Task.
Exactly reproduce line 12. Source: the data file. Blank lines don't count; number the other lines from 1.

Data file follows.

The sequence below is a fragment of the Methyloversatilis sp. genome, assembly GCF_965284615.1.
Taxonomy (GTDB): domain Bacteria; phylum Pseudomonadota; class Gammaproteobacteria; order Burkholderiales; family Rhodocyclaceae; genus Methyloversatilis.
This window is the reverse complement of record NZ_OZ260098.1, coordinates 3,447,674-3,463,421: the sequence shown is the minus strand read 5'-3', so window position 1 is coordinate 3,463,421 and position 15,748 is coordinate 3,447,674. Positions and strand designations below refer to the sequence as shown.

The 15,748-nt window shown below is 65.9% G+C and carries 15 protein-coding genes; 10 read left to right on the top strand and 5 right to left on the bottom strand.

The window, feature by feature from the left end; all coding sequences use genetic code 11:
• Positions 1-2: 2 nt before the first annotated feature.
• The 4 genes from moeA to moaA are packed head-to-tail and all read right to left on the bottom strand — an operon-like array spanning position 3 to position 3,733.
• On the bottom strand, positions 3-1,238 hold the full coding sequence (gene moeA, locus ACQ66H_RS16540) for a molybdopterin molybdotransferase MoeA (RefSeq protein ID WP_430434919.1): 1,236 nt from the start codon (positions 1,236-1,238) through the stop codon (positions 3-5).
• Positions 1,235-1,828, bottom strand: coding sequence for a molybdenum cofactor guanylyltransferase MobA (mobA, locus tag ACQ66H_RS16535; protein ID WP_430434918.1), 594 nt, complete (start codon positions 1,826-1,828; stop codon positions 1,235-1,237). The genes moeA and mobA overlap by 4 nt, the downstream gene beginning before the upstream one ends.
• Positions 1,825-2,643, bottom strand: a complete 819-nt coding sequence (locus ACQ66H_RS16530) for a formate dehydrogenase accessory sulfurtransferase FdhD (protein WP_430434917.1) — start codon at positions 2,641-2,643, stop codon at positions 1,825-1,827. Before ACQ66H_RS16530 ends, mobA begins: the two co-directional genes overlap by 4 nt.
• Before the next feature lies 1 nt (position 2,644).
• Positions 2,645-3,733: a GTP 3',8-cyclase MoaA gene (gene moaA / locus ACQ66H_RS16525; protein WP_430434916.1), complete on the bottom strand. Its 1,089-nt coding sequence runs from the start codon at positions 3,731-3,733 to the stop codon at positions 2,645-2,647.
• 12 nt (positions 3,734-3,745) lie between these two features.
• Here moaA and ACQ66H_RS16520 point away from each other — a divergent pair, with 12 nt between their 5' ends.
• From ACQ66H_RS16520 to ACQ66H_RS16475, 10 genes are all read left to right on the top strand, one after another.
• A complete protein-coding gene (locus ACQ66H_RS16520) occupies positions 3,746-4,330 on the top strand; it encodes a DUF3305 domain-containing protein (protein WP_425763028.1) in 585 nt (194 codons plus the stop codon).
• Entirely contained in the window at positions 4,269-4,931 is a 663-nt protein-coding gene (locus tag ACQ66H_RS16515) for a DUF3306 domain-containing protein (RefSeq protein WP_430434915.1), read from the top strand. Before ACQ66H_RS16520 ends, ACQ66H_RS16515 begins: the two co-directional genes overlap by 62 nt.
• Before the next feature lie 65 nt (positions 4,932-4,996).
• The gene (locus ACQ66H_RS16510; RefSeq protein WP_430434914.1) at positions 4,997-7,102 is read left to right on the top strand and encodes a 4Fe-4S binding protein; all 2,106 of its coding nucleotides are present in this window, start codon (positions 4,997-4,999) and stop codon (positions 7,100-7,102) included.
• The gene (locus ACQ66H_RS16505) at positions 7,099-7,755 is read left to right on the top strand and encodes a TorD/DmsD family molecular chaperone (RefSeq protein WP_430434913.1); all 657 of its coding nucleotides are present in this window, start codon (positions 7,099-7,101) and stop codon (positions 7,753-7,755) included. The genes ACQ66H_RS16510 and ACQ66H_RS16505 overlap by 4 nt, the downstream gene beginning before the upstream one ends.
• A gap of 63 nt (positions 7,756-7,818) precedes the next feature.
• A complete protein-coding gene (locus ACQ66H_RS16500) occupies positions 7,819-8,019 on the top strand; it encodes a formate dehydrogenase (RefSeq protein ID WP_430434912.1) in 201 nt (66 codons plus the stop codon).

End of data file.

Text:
• Positions 2,645-3,733: a GTP 3',8-cyclase MoaA gene (gene moaA / locus ACQ66H_RS16525; protein WP_430434916.1), complete on the bottom strand. Its 1,089-nt coding sequence runs from the start codon at positions 3,731-3,733 to the stop codon at positions 2,645-2,647.